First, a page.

What next for the Society?
The achievements are many but further ambitions remain to be fulfilled. Keeping the locomotives in traffic is a constant challenge but the Society’s goal is that each engine should be repaired and returned to traffic as soon as possible once its overhaul is due. Our Members have signaled to us their wish to see the locomotives in traffic hauling trains as they were designed to do and our resources are targeted in this direction. To help achieve this goal, the Society established The Loco Club in March 2011 to support this objective. The club is now over 100 members strong and raises over £10,000 annually for locomotives.
The Joint Heritage Coach Fund will continue to build on it’s targets of developing three distinct and historic rakes of coaches – The Quad Art suburban coaches (restored and operational), the vintage Victorian branch line train (many vehicles now complete) and the main line teak coach set (yet to be tackled). Additionally, a programme is under way to acquire and restore freight vehicles to build a goods train for use on the NNR to demonstrate to the public how goods were moved in years gone by before the dominance of road transport.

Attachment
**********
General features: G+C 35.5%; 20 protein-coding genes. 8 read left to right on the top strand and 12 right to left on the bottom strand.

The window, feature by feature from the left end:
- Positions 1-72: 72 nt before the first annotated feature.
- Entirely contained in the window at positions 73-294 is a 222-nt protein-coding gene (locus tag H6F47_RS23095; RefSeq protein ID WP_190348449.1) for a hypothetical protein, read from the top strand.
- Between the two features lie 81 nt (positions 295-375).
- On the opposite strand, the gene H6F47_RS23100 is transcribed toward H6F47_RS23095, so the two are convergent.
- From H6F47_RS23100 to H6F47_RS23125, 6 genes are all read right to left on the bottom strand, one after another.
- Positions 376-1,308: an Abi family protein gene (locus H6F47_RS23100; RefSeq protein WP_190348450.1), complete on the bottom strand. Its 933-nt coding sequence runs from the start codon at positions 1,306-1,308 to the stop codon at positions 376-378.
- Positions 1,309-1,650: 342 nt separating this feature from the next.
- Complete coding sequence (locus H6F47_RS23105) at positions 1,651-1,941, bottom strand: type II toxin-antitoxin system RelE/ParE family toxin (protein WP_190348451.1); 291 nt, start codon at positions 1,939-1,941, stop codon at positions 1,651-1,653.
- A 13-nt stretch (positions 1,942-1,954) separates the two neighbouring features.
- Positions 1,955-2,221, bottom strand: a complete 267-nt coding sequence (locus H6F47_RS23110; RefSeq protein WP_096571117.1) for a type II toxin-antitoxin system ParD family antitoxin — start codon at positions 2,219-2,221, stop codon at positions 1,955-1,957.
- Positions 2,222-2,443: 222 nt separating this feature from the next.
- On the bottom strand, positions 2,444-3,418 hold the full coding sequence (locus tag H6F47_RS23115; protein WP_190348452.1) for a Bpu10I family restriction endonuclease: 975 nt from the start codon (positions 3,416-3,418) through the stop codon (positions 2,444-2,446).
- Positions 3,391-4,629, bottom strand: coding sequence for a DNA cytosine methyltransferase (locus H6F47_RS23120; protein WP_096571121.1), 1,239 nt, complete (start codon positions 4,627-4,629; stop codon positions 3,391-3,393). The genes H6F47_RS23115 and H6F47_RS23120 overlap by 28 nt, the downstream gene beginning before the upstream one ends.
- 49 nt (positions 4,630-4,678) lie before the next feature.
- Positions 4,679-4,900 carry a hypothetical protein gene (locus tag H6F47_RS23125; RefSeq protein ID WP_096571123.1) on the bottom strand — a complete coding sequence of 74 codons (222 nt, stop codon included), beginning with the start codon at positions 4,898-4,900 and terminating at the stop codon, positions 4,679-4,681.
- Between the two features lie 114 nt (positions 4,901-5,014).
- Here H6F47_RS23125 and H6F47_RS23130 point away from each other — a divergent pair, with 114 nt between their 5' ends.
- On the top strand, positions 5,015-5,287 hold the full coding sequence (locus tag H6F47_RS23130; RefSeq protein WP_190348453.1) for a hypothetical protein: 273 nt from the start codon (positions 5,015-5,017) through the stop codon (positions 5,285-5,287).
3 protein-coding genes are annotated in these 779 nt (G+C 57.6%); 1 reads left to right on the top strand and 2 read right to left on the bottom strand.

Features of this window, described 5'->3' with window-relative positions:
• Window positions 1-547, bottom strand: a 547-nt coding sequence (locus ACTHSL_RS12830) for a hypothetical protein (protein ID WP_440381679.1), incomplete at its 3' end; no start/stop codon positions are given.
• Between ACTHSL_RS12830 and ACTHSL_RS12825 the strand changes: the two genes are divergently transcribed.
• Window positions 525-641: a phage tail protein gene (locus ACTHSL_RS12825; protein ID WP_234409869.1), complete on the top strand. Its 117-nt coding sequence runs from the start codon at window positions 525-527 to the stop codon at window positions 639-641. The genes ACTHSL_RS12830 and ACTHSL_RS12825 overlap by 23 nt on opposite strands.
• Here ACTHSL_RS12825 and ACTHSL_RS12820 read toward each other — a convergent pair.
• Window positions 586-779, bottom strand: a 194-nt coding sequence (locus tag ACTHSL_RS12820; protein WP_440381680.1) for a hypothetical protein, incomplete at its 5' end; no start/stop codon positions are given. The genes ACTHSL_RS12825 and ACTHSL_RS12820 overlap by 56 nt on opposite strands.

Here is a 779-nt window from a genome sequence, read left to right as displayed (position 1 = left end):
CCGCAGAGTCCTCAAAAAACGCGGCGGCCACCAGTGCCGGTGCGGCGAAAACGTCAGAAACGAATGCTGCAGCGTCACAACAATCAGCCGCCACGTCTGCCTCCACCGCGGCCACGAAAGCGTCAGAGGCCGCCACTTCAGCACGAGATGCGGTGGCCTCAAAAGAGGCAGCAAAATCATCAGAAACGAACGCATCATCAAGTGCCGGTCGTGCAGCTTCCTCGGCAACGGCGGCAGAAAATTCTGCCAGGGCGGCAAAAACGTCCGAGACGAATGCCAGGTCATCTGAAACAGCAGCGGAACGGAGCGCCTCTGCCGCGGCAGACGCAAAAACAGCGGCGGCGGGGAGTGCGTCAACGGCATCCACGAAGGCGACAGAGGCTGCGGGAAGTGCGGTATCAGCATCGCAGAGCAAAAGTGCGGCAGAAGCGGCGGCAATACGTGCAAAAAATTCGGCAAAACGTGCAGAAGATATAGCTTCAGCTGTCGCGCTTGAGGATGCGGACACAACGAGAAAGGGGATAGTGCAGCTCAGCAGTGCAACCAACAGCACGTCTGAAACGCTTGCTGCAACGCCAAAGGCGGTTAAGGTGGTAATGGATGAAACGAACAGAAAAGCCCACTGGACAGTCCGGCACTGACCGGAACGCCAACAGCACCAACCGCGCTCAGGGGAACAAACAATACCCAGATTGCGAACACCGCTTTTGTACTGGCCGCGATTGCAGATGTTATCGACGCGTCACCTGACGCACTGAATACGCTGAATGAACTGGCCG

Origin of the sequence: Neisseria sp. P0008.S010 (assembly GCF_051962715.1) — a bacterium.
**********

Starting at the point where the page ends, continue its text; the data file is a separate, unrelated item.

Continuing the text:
A further museum shed is also on the wish list to enable the large collection of historic rolling stock to be displayed and enjoyed by members and visitors when not actually operational. This would allow a larger proportion of the Society's massive collection of railwayana to be displayed alongside some of our actual locomotives, coaches and wagons. The William Marriott Museum itself will continue to expand as the collection grows and the educational aspect of the Society’s activities develop.
Above and beyond all of this is to continue to support the North Norfolk Railway project – to restore and operate a typical East Anglian branch line in the days of steam – preserving the past for the enjoyment and education of future generations.
History of the Society articles written by David Harris.